Kansas is the premiere destination for all things Wizard of Oz
By Karin Leperi
“There’s no place like home,” was the entreat repeated three times by Dorothy before she and her dog Toto miraculously returned from the emerald city of Oz to Wamego, in rural Kansas. Strange thing though, she had the power to return from fantasy land to reality the entire time.
Wamego is a small mid-western town by any definition and is located just north of Interstate 70 and east of Manhattan. It’s just short of a two hour drive from Kansas City and makes for a nice drive when coupled with a scenic drive of the Flint Hills of Kansas. Most of all, it’s a town that has embraced The Wizard of Oz.
The story of Dorothy and Toto has been an endearing classic since L. Frank Baum wrote The Wonderful Wizard of Oz novel in 1900. When it was turned into a Technicolor extravaganza by Metro-Goldwyn-Mayer for the big screen in 1939, it would feature a scarecrow who wants a brain, a tin woodman who badly craves a heart, and a cowardly lion who desperately needs courage.
The Yellow Brick Road Leads to Wamego
And to showcase the colorful virtues of Technicolor, Dorothy’s shoes would undergo a color change from silver in the book to ruby red slippers in the movie.
For those who cherish the home grown American fairy tale of what has arguably become an icon of American pop culture –why, even the wizard is from Omaha – there’s still no denying the universal appeal of The Wizard of Oz. It’s a timeless attraction that cuts across generations and borders, with a message that underscores that the power is always within.
That becomes obvious when you pass by a replica of Dorothy’s home at the corner of Highway 99 and Highway 24 in Wamego. It is easy to spot the black and white stripped leggings and ruby shoes on the Wicked Witch of the East, who as the story goes, was crushed underneath the house when the tornado deposited the home on the unfortunate crone.
Head next to the rather smallish downtown area of Wamego, where you will find a red brick building on Lincoln with a huge sign that marks the Oz Museum. (All roads may not necessarily lead to Wamego but the Yellow Brick Road certainly does!)
Experience the land of OZ in Kansas
The OZ Museum has over 2,000 OZ-related artifacts on display as well as detailed historical facts about the movie and actors. However, it isn’t confined to the MGM musical starring Judy Garland only, as it covers an earlier Oliver Hardy silent film where Hardy played the Tin Man and goes contemporary by covering “The Wiz” starring Diana Ross and Michael Jackson.
The museum showcases over 100 years of OZ history in the process, starting with the 1st edition of L. Frank Baum’s book to current collectibles.
Once inside the museum you enter the realm of Dorothy’s world, beginning with her Kansas farm home and then entering the Yellow Brick Road as she journeys to the Land of OZ. Along the way you will meet her triad team of unlikely heroes as well as the villains that will try to thwart her journey – mostly wicked witches.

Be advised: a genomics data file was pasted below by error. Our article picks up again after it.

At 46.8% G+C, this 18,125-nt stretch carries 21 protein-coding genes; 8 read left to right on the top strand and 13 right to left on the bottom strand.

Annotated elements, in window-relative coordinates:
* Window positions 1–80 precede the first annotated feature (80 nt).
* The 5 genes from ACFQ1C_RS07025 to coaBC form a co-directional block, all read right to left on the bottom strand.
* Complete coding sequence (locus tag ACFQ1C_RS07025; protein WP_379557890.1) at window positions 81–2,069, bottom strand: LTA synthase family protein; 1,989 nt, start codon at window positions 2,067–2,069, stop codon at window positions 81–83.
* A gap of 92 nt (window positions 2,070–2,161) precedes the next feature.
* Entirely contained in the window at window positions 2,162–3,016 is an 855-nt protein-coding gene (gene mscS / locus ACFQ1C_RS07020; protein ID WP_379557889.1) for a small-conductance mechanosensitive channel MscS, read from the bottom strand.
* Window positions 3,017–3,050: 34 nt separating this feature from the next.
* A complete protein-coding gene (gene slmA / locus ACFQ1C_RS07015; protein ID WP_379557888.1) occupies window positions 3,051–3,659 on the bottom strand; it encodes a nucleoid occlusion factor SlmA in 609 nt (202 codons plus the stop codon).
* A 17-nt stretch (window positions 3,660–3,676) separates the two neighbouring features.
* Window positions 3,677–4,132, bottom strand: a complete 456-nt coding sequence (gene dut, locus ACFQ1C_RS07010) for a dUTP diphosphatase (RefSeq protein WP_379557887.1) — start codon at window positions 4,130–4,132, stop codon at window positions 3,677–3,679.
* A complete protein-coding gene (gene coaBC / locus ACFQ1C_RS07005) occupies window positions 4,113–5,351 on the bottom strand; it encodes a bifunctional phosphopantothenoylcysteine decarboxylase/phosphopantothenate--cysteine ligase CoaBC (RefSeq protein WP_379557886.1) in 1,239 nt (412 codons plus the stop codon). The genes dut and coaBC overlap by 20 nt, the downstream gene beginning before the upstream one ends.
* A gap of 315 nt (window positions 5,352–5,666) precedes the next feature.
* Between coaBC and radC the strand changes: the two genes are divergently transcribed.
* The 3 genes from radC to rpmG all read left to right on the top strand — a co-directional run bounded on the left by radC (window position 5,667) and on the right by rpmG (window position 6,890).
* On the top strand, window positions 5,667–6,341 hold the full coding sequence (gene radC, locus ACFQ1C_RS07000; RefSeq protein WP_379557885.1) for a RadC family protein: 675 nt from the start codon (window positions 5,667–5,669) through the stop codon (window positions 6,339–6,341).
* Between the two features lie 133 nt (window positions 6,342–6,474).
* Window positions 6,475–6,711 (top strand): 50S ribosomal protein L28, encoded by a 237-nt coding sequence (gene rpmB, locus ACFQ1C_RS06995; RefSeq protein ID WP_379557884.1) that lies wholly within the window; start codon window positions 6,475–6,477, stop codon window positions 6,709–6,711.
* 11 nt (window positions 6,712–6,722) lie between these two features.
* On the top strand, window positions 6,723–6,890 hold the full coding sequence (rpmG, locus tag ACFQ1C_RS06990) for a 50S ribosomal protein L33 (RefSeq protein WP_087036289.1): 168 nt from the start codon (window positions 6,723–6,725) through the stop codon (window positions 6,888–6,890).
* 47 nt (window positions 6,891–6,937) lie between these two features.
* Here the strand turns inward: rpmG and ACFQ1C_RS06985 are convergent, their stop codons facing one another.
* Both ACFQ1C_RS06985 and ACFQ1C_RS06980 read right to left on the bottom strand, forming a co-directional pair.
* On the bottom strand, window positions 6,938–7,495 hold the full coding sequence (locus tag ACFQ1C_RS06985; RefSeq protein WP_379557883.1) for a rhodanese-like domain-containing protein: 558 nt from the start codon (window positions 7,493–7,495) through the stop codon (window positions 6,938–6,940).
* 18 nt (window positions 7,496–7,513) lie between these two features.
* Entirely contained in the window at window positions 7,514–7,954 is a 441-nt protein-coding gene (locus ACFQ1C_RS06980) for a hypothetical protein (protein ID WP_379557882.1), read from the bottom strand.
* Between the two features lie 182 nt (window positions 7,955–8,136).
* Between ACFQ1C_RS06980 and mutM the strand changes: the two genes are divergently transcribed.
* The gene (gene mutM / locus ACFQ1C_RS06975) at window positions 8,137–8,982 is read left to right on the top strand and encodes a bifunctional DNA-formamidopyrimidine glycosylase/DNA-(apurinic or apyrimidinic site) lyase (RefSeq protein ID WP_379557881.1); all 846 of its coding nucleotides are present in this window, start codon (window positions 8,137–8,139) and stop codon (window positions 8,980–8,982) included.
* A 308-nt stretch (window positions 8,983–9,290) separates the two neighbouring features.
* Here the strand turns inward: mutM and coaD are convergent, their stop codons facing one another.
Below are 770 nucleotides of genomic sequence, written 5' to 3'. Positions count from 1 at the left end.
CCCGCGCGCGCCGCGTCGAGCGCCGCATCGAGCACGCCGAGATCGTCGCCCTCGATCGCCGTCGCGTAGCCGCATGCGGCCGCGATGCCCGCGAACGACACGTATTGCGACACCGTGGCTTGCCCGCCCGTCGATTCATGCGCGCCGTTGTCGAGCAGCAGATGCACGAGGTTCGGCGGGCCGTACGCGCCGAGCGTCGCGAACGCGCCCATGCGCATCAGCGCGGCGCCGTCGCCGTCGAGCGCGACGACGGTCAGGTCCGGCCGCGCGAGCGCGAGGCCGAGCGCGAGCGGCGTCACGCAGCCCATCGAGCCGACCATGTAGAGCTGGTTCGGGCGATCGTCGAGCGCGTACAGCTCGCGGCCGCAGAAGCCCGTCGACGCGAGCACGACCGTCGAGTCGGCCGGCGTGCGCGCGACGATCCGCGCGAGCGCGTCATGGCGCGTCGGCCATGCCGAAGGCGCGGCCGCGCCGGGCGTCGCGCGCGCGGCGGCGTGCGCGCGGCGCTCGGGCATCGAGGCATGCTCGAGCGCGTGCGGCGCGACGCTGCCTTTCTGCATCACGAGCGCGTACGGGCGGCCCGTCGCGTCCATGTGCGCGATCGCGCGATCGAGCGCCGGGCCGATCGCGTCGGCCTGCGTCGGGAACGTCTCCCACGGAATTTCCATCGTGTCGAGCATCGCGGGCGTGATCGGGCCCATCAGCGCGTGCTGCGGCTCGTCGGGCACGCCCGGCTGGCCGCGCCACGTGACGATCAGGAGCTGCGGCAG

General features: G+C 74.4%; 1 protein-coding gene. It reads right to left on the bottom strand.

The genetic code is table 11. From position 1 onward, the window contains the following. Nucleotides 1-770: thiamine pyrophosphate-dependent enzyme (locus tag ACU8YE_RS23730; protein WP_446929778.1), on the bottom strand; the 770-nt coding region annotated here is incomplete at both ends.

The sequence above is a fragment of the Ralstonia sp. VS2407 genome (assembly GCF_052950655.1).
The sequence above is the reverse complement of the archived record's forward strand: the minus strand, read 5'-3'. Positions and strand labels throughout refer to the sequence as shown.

Be sure to catch the ruby slippers on display, hand-crafted with over 3,500 Swarovski crystals and created by artist Jeffery Merrell to commemorate the 50th anniversary of the movie. These aren’t the originals but are probably more dazzling. The museum tells you that there were seven original pairs of ruby slippers made for the movie, but it will also tell you where the four remaining pairs ended up. (The original ruby slippers are considered to be the most valuable film collectible in movie history).
There’s also a reproduction of the Haunted Forest sign that warns Dorothy and her intrepid team to turn back. Plus, the yellow brick from Baum’s military grade school and other props from the Broadway musical Wicked are interspersed throughout the museum.
Though small by footprint, a swatch from the inside hem of the original dress Judy Garland wore in the movie is framed with her photo. And there are TV, Broadway musical, and movie memorabilia – some with autographs – as well as miniature fling monkeys used in the movie’s production. Be sure to look for the rare autographs of the original actors that played Auntie Em and Uncle Henry.
Upon exiting the museum exhibits, you will encounter a larger-than-life-size rendition of the Tin Man. Take advantage of this opportunity for the inevitable selfie photos. Be sure to save time for the gift shop, as they have a vast collection of Wizard of Oz memorabilia for children to seniors.
More of OZ!
Make time for Mexican food at Toto’s Tacoz a couple doors down then head over for a wine tasting at the Oz winery. Here you’ll find an array of whites, reds, and blushes with OZ-related names such as Yellow Brix, Flying Monkey, and Squished Witch.
Most of all, don’t miss seeing the Columbian Theatre where you will be inspired by rare paintings from the 1893 Chicago World’s Fair. Contained within are six huge oil paintings that were commissioned to romantically commemorate American industry and agriculture.
The connection with the Wizard of Oz is that Baum was apparently inspired by the white Beaux-Arts at the Chicago Fair and used it as a conceptual framework for modeling the Emerald City in the Land of Oz.
Going to OZ in Kansas?
511 Lincoln Ave
515 Lincoln Ave
417A Lincoln Ave
521 Lincoln Ave
Karin Leperi is an award-winning travel writer and photographer with around 1,500 published bylines in over 95 outlets. Her interests run the gamut from travel, culture, cuisine and cruising to photography, nature, wildlife and the environment. Her travels have taken her to 94 countries and she is looking forward to meeting the “100” countries milestone.